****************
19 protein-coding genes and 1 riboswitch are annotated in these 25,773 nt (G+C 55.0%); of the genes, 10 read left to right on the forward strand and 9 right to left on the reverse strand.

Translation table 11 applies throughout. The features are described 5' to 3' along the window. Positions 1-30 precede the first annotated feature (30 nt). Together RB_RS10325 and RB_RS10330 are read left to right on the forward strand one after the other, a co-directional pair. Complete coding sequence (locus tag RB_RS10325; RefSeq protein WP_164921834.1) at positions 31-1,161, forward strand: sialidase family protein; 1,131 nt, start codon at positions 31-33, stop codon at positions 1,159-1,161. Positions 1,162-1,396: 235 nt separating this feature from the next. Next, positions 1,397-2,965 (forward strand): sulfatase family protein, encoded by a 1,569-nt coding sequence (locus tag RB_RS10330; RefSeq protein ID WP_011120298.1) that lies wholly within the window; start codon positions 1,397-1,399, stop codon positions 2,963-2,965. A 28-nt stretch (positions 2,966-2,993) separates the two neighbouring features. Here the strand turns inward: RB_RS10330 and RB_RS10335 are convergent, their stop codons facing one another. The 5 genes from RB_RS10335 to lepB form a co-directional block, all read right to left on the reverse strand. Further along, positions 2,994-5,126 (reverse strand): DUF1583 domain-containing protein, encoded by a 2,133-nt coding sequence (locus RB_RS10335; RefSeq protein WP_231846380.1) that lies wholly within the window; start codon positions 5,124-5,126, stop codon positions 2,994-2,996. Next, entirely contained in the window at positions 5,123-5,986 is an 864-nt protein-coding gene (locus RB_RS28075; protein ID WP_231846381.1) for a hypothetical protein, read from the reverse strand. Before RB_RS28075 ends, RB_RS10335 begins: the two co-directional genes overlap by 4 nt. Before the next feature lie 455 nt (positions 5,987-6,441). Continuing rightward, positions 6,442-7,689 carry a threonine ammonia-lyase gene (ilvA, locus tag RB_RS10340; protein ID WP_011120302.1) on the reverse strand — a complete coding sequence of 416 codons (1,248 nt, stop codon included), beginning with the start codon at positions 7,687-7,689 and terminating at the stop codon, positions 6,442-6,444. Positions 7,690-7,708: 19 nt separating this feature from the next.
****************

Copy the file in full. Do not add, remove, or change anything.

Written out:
19 protein-coding genes and 1 riboswitch are annotated in these 25,773 nt (G+C 55.0%); of the genes, 10 read left to right on the forward strand and 9 right to left on the reverse strand.

Translation table 11 applies throughout. The features are described 5' to 3' along the window. Positions 1-30 precede the first annotated feature (30 nt). Together RB_RS10325 and RB_RS10330 are read left to right on the forward strand one after the other, a co-directional pair. Complete coding sequence (locus tag RB_RS10325; RefSeq protein WP_164921834.1) at positions 31-1,161, forward strand: sialidase family protein; 1,131 nt, start codon at positions 31-33, stop codon at positions 1,159-1,161. Positions 1,162-1,396: 235 nt separating this feature from the next. Next, positions 1,397-2,965 (forward strand): sulfatase family protein, encoded by a 1,569-nt coding sequence (locus tag RB_RS10330; RefSeq protein ID WP_011120298.1) that lies wholly within the window; start codon positions 1,397-1,399, stop codon positions 2,963-2,965. A 28-nt stretch (positions 2,966-2,993) separates the two neighbouring features. Here the strand turns inward: RB_RS10330 and RB_RS10335 are convergent, their stop codons facing one another. The 5 genes from RB_RS10335 to lepB form a co-directional block, all read right to left on the reverse strand. Further along, positions 2,994-5,126 (reverse strand): DUF1583 domain-containing protein, encoded by a 2,133-nt coding sequence (locus RB_RS10335; RefSeq protein WP_231846380.1) that lies wholly within the window; start codon positions 5,124-5,126, stop codon positions 2,994-2,996. Next, entirely contained in the window at positions 5,123-5,986 is an 864-nt protein-coding gene (locus RB_RS28075; protein ID WP_231846381.1) for a hypothetical protein, read from the reverse strand. Before RB_RS28075 ends, RB_RS10335 begins: the two co-directional genes overlap by 4 nt. Before the next feature lie 455 nt (positions 5,987-6,441). Continuing rightward, positions 6,442-7,689 carry a threonine ammonia-lyase gene (ilvA, locus tag RB_RS10340; protein ID WP_011120302.1) on the reverse strand — a complete coding sequence of 416 codons (1,248 nt, stop codon included), beginning with the start codon at positions 7,687-7,689 and terminating at the stop codon, positions 6,442-6,444. Positions 7,690-7,708: 19 nt separating this feature from the next.